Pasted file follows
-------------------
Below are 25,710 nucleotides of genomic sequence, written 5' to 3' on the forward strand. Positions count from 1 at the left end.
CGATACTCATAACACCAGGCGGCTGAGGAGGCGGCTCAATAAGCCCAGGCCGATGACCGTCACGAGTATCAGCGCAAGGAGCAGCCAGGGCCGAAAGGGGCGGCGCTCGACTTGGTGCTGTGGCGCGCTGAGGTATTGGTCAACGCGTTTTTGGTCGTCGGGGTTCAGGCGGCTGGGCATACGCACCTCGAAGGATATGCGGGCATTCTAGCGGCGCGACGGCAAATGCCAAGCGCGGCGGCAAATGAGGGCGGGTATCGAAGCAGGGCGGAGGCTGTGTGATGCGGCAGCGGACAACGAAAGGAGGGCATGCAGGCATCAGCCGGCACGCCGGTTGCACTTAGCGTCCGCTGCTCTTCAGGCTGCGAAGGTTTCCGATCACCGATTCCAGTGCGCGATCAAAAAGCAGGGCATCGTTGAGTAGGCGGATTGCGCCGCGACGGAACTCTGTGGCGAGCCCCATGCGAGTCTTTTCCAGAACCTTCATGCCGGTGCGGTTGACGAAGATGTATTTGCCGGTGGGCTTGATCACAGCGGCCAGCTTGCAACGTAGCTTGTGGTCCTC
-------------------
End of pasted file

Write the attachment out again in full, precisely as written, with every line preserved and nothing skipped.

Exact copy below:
Below are 25,710 nucleotides of genomic sequence, written 5' to 3' on the forward strand. Positions count from 1 at the left end.
CGATACTCATAACACCAGGCGGCTGAGGAGGCGGCTCAATAAGCCCAGGCCGATGACCGTCACGAGTATCAGCGCAAGGAGCAGCCAGGGCCGAAAGGGGCGGCGCTCGACTTGGTGCTGTGGCGCGCTGAGGTATTGGTCAACGCGTTTTTGGTCGTCGGGGTTCAGGCGGCTGGGCATACGCACCTCGAAGGATATGCGGGCATTCTAGCGGCGCGACGGCAAATGCCAAGCGCGGCGGCAAATGAGGGCGGGTATCGAAGCAGGGCGGAGGCTGTGTGATGCGGCAGCGGACAACGAAAGGAGGGCATGCAGGCATCAGCCGGCACGCCGGTTGCACTTAGCGTCCGCTGCTCTTCAGGCTGCGAAGGTTTCCGATCACCGATTCCAGTGCGCGATCAAAAAGCAGGGCATCGTTGAGTAGGCGGATTGCGCCGCGACGGAACTCTGTGGCGAGCCCCATGCGAGTCTTTTCCAGAACCTTCATGCCGGTGCGGTTGACGAAGATGTATTTGCCGGTGGGCTTGATCACAGCGGCCAGCTTGCAACGTAGCTTGTGGTCCTC